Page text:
On June 12th through 14th, a lawsuit brought by the Samburu Indigenous People of Kenya against the US NGO African Wildlife Foundation (AWF) and the Kenya government institution, the Kenya Wildlife Service (KWS), has a hearing at the high court in Nyeri, Kenya.
The community filed suit after the AWF forcefully evicted their people from their traditional lands in the Laikipia District in order to create a national wildlife park. Since their eviction and the burning of their homes, approximately 2,000 Samburu families have become squatters on the edge of their traditional territory, while another 1,000 have moved to towns.
The conflict between AWF has been developing over many years. AWF, which has a 4-star rating from Charity Star, bought the land in question in 2008 along with the Nature Conservancy promising the community better roads, new schools, and improved health care. However, in reality, the AWF began orchestrating the brutal eviction of the Samburu people from their traditional homeland. The tribes’ domesticated animals were rounded up and stolen, leaving them without means for survival. These actions led the Samburu to file a suit against AWF. The legal battle has continued since 2009, while the Samburu live like refugees outside of their ancestral lands. In November of 2011, just as international media outlets began to report on the tribe’s evictions, the trial, the AWF gave the land as a ‘gift’ to the Kenyan Wildlife Service to create a national park.
During 2009 and 2010, Kenyan police forces conducted armed assaults on at least ten Samburu communities in Samburu East and Isiolo Districts. Police officers have committed extra-judicial killings, rapes, beatings, thefts, arson, and intimidation multiple times. Their actions have caused the Samburu people to suffer death, injury, terror, displacement, economic hardship, property loss, and vulnerability to disease and famine.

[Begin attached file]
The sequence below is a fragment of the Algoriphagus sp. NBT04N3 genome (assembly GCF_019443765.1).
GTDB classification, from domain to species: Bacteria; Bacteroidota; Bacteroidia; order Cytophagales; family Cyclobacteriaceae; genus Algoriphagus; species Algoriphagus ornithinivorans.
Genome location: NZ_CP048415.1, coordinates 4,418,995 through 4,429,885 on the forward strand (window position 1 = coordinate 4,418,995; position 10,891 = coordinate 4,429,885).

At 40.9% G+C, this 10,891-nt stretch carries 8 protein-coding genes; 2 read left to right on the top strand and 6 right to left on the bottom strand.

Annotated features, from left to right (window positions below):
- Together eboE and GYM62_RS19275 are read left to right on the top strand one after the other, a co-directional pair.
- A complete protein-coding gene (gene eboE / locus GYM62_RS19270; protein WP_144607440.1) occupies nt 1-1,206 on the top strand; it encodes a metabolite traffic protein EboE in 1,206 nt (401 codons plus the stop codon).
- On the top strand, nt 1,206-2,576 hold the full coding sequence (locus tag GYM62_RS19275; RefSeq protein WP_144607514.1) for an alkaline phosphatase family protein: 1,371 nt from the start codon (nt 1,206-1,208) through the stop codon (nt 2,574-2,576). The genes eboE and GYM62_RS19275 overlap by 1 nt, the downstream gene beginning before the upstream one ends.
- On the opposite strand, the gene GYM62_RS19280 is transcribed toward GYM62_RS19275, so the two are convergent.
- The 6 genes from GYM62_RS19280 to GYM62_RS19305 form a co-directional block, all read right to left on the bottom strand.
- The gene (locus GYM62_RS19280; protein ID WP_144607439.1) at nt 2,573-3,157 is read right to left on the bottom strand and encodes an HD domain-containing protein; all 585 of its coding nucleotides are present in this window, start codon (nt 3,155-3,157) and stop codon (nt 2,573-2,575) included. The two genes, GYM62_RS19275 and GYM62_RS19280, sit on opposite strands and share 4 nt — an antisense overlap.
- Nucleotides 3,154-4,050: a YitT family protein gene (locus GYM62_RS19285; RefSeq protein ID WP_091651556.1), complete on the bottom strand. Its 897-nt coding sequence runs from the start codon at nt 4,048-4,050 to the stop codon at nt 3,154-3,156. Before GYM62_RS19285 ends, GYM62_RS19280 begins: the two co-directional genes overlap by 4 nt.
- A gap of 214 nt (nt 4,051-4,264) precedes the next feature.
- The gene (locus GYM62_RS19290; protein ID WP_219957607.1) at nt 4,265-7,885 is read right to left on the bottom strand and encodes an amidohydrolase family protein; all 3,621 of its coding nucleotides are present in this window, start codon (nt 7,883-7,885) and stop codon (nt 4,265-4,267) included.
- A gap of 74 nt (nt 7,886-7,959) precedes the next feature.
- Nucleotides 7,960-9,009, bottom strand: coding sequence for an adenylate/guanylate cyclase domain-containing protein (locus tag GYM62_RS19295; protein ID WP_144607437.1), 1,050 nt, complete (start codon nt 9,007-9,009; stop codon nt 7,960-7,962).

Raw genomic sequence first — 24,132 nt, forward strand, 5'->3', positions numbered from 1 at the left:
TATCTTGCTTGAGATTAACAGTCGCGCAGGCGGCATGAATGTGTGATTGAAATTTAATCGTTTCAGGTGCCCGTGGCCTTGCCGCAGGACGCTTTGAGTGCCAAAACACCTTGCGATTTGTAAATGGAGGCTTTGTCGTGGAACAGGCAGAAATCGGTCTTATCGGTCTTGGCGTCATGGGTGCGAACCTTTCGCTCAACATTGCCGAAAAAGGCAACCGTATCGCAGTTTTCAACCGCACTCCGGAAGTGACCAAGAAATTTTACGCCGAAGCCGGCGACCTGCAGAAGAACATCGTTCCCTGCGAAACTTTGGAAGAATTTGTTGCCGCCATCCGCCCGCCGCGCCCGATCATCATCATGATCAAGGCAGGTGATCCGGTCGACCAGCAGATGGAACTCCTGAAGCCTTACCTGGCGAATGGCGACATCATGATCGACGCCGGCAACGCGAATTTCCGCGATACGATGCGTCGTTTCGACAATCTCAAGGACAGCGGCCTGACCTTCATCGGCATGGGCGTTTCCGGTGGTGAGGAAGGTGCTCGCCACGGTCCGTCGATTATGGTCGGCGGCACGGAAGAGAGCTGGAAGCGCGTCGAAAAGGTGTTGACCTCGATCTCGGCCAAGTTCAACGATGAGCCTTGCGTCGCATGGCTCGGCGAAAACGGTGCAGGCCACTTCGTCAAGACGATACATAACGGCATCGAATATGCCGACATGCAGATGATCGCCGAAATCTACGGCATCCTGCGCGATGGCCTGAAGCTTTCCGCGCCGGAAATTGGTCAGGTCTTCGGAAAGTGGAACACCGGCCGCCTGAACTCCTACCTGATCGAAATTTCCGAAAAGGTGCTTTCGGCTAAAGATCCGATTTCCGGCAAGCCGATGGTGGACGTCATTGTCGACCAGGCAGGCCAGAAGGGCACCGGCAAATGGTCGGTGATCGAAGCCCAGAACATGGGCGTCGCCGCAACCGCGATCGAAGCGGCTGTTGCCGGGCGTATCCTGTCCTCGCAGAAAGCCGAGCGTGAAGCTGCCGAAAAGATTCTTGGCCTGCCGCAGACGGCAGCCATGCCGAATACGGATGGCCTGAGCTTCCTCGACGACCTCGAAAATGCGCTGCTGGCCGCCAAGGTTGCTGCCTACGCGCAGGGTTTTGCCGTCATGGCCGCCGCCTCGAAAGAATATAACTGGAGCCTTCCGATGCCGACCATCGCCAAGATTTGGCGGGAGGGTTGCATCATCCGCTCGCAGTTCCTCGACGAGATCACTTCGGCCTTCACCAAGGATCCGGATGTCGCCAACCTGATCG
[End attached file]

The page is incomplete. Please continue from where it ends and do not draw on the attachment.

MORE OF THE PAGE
The current lawsuit is an ‘adverse possession claim’ that would gain the legal title to the land that the Samburu have traditionally occupied for generations. Under Kenyan law, the Samburu should be able to claim legal title of the land after being in occupation and possession for over 12 years. The community’s success would be a groundbreaking win for Indigenous communities in Kenya and elsewhere. AWF and Kenya Wildlife Service will be expected to present their witnesses. The president of AWF has refused to testify.
In January, 2010, a team from Cultural Survival’s Global Response program went to Kenya to document a year-long pattern of brutal police assaults on the Samburu people of northern Kenya. These assaults take place in an atmosphere of racial prejudice and discrimination against pastoralist tribes that resist assimilation and westernization in order to maintain their unique cultures. See the report here:
Cultural Survival deplores the actions of the AWF and their disrespect for the Indigenous People’s right to give free, prior and informed consent (FPIC) whenever an action may affect their lands, as is established in the UN Declaration on the Rights of Indigenous Peoples and the International Labor Organization’s Convention 169. We call on the conservation movement to recognize Indigenous Peoples as guardians of the bio-diverse regions that are their homelands, and to involve Indigenous Peoples in any efforts made to conserve these lands.
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